Categories
Fixed Income
Look to credit opportunities amid bond market rout
Damien McCann
Portfolio Manager
David Bradin
Fixed Income Investment Director
KEY TAKEAWAYS
  • Despite high inflation and interest rate hikes weighing on fixed income markets, opportunities are still to be found across the four primary credit sectors.
  • Securitised credit is often under-researched by many market participants, enabling our team of securitised credit analysts to identify numerous mispriced investment opportunities.
  • Many emerging market (EM) central banks are used to inflation cycles and have an established playbook for how to rein in inflation.
  • Given the uncertain economic environment, it is important to take a diversified and balanced approach. The high income of the high-yield and emerging markets debt sectors are balanced by the defensiveness of the higher quality investment grade corporates and securitised sectors.

It is no secret that 2022 has been challenging for fixed income investors. High inflation and the US Federal Reserve (Fed)’s initiation of interest rate hikes have weighed on markets. Nevertheless, the broad credit universe provides ample opportunities for investors to add value through bottom-up research and security selection in each of the four primary credit sectors – high yield, investment grade, emerging markets and securitised debt.


In this article, we discuss how income-seeking portfolios can be structured with the aim of adding incremental alpha (excess return) through security selection and asset allocation within a prudent risk management framework.


Among these four credit sectors, capitalising on relative value can be a very powerful way to enhance returns, especially during periods of high volatility like the one we are experiencing now.


Here are our current views on each sector within credit and where members of our investment team are finding what they believe are attractive return opportunities within the construct of a multi-sector income portfolio.


1. High yield has not seen prolonged periods of negative returns


The high-yield corporate bond market has a long-term record of producing a high level of income, which is the primary contributor to its total return over a full market cycle. The sector is large, at about US$1.5 trillion, and spans a multitude of industries and issuers. Investors comfortable with taking on the higher risk associated with high-yield bonds can also choose from a range of bonds of varying quality (secured and unsecured across the BB to CCC ratings spectrum). The high-yield universe also provides significantly shorter duration than investment grade (IG) corporates and emerging markets debt (EMD).


Unlike equities, where valuations reflect expected future cash flows, high-yield returns are much more a function of an issuer’s current cash flows and ability to service debt. While high-yield spreads can be volatile and directionally correlated with equities, the yield serves to cushion drawdowns and drive attractive total returns over multi-year periods. Spreads refer to the difference in yield between two bonds or types of bonds, which investors use to gauge the valuation of a bond. In fact, it has been quite rare for the high-yield sector to experience prolonged periods of negative total returns.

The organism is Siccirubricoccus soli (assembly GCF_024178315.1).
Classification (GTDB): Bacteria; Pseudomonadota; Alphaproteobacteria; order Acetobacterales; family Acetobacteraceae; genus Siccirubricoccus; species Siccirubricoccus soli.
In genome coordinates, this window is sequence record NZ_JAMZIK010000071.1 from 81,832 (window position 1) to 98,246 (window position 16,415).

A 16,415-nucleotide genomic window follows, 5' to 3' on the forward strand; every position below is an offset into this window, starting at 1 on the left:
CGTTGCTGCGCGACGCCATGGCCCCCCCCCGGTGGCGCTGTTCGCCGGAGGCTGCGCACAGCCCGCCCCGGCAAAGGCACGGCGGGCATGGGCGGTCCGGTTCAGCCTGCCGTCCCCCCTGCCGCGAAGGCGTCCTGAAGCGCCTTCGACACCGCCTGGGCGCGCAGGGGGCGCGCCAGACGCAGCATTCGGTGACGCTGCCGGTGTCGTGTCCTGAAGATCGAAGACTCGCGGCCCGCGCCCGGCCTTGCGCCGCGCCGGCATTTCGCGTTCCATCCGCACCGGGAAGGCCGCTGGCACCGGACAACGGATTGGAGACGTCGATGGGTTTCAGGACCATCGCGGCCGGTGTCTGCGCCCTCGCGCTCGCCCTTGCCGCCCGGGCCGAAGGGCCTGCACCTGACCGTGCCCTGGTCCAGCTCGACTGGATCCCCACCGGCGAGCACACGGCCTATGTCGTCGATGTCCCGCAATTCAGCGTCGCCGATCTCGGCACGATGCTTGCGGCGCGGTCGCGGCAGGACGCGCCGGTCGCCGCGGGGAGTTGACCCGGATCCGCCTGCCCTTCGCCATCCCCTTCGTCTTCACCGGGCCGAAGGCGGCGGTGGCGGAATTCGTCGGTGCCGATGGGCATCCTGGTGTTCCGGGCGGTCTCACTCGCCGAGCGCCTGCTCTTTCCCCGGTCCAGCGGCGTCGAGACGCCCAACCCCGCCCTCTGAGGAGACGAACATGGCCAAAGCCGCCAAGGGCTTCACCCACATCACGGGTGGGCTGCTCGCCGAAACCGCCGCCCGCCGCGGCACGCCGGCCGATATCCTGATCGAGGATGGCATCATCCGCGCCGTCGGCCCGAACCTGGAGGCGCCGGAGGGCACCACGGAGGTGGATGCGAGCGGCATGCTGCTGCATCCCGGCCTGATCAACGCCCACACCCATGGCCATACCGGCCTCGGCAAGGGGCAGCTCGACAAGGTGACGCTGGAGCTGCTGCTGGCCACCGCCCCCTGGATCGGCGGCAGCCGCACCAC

High yield returns tend not to stay negative for long

A large part of the sector is reasonably liquid, allowing for fundamental research to guide relative value decisions by moving between securities from different parts of a company’s capital structure, within an industry or across the high-yield sector. That said, we have recently reduced our allocation to high yield, to well below our neutral allocation, as we believe its relative value has declined compared to emerging markets, securitised credit and investment grade.


Over multiple decades, the relationship between high-yield and investment grade spreads has followed a similar pattern. High-yield spreads tend to widen significantly compared to investment grade during crises and periods of weak economic growth. Historical spread relationships act as a guide for when high yield becomes more attractive than investment grade during periods of stress. Outside of those crisis and recession periods, spread relationships are much more stable and generally hover within a predictable range. In the current environment, we expect that slowing economic growth will continue to push high-yield spreads wider compared to investment grade. As such, we are monitoring valuations and the economic backdrop and will increase our holdings given the right windows of opportunity.



Damien J. McCann is a fixed income portfolio manager with 22 years of industry experience (as of 31/12/2021). He holds a bachelor’s degree in business administration with an emphasis on finance from California State University, Northridge.

David Bradin is a fixed income investment director at Capital Group. He has 16 years of investment experience and has been with Capital Group for six years. He holds an MBA from Wake Forest University and a bachelor's degree in mediated communications from North Carolina State University. David is based in Los Angeles.


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Statements attributed to an individual represent the opinions of that individual as of the date published and do not necessarily reflect the opinions of Capital Group or its affiliates. All information is as at the date indicated unless otherwise stated. Some information may have been obtained from third parties, and as such the reliability of that information is not guaranteed.